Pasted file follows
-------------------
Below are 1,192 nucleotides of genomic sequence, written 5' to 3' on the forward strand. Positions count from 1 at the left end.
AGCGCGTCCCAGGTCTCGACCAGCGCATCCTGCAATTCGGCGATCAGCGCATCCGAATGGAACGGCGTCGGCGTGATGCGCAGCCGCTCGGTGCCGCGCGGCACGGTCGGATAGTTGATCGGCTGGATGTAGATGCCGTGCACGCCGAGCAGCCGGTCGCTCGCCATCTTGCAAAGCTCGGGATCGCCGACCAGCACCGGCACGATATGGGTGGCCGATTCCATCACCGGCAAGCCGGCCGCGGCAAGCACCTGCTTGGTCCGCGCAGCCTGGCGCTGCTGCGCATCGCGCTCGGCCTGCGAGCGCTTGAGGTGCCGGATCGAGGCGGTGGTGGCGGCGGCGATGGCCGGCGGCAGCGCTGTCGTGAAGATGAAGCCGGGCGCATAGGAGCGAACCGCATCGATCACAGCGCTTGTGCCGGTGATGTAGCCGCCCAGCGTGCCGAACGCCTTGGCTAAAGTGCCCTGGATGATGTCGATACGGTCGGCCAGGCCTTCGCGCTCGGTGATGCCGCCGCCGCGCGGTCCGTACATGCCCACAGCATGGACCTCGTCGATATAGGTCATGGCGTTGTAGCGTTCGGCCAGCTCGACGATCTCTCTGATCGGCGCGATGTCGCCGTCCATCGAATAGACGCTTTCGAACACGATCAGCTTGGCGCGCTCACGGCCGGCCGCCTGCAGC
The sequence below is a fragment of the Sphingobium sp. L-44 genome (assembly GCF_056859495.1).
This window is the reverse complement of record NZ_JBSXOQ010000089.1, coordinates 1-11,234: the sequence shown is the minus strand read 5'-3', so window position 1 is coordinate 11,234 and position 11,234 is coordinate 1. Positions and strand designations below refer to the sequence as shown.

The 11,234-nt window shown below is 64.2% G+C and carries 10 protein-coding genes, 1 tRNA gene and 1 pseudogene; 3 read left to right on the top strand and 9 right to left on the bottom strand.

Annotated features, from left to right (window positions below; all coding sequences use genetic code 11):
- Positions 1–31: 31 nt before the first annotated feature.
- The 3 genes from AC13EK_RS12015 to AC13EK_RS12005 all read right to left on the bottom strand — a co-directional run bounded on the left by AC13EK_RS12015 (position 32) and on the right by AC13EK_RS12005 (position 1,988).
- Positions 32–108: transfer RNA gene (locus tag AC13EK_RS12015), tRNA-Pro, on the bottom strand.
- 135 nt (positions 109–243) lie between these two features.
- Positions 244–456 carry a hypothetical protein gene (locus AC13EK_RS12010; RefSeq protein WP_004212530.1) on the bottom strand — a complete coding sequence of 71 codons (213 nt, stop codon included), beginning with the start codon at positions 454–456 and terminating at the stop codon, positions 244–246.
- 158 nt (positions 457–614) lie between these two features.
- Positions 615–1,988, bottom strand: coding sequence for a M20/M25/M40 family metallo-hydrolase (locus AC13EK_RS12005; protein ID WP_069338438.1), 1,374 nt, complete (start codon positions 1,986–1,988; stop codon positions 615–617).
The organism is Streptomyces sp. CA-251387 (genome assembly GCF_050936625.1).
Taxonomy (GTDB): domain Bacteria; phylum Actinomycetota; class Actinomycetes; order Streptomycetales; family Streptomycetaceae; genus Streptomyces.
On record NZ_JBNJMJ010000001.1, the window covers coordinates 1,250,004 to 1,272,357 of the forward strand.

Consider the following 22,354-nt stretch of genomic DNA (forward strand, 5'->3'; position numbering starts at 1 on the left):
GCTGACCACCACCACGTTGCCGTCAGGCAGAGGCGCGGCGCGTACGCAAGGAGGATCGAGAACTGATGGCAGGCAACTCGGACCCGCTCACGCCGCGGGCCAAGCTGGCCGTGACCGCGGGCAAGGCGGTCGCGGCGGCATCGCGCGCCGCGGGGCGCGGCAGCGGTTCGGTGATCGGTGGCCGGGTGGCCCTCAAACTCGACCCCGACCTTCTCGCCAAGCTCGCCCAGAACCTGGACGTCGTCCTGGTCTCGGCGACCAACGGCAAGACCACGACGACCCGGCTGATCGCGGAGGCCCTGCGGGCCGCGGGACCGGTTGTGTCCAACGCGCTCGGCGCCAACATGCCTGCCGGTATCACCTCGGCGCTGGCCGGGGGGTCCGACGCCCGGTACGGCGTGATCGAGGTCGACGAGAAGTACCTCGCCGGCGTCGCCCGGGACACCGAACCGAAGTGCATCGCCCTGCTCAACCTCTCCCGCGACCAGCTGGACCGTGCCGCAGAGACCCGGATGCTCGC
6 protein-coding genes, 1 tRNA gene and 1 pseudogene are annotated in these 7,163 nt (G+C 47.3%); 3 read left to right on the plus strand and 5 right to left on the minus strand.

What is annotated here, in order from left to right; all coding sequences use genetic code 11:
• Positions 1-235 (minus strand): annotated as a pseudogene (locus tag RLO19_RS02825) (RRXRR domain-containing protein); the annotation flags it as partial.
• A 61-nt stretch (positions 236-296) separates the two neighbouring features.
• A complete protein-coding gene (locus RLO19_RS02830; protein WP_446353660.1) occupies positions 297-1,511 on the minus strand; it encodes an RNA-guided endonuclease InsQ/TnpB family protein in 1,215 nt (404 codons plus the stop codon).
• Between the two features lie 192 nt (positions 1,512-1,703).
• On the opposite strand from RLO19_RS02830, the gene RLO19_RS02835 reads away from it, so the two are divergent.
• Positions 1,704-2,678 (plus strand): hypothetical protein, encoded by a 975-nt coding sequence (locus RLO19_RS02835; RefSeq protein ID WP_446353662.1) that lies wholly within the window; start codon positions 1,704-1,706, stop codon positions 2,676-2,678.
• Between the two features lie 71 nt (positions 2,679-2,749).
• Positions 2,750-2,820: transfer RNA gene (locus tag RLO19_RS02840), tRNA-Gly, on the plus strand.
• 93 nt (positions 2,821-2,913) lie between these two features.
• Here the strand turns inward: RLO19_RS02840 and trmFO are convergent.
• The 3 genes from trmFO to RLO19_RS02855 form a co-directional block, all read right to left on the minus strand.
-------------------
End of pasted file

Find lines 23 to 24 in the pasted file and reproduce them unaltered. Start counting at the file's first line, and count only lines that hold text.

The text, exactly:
• A complete protein-coding gene (locus RLO19_RS02830; protein WP_446353660.1) occupies positions 297-1,511 on the minus strand; it encodes an RNA-guided endonuclease InsQ/TnpB family protein in 1,215 nt (404 codons plus the stop codon).
• Between the two features lie 192 nt (positions 1,512-1,703).